Neotropical Herbarium Specimens


Rapid Reference Collection

This site will be useful for identifying families, genera or plant species in regions for which comprehensive field guides are not available, or where manuals depend on the use of technical floral or fruit characters absent in the voucher specimens. It will even be useful to paleobotanists and others with interest in comparative morphology of tropical plants.

To this end we are providing a desktop reference set of high-quality images of dried herbarium specimens for comparison. These will represent a broad range of Neotropical genera and common species. The underlying strategy is to have just a few examples of each species, specimens that are typical or illustrative of that species. Preference is given to specimens that have a good set of leaves as well as flowers or fruit, and to specimens with an authoritative identification. Specimens of juveniles will be included when available and when significantly different in appearance from adults.

At this point, the species selection has been uneven and eclectic with a bias toward Peruvian species. We continue to add more species and will provide a wider representation of genera and common species. We expect to add other selectable fields that will help restrict the number of choices, e.g. life-form, and countries and field stations in which the species is known (rather than just the country of the representative specimen).

These scanned images are viewable larger ("View Max") than the actual size of the specimens, but the size varies according to your monitor settings and browser. To review many specimens at once we have also created smaller images. After selecting a family, one can use the scroll feature with the thumbnails or the somewhat larger data images to quickly sift through specimens of many genera and species, selecting those that are possible matches. Opening the medium or maximum blowups reveals much more detail (a cm scale is provided at the upper right edge of each image).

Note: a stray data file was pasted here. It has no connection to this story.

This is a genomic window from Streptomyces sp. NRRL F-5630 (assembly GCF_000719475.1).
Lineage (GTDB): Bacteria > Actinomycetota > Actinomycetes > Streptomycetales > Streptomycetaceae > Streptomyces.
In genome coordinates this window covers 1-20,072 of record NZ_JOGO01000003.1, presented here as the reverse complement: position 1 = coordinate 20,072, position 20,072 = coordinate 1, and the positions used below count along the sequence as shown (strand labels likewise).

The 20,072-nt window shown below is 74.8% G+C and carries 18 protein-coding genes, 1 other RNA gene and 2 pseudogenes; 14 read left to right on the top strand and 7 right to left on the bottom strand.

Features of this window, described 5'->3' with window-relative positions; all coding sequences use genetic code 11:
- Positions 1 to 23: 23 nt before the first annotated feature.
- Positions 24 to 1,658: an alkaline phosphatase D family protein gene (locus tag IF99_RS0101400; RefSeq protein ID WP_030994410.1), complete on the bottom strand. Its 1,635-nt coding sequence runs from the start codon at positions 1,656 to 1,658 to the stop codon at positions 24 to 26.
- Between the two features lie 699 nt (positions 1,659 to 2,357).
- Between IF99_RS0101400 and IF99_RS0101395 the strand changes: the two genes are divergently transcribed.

Some identifications might be done confidently with only these matches. But that is risky. Given that we have only a fraction of Neotropical species now visible here, it is safer to use these images for potential identifications, and confirm them with use of the herbarium, literature, or assistance of a specialist. It is not a replacement for herbaria or plant taxonomists, but a way to use them more effectively.

The specimens have been selected for scanning from a synoptic collection of Neotropical plants, known as the Rapid Reference Collection, being developed within the Searle Herbarium of the Field Museum by Robin Foster and collaborators.

Although we have over 14000 species represented, this is still a pilot project. The data set is far from clean, for example: species names occasionally linked to the wrong image, or use of old names not currently accepted. We apologize for confusion this may temporarily cause, and appreciate corrections anyone else is willing to contribute as we do the cleaning. Please send any comments or changes to Dr. Corine Vriesendorp ( or Dr. Nancy Hensold (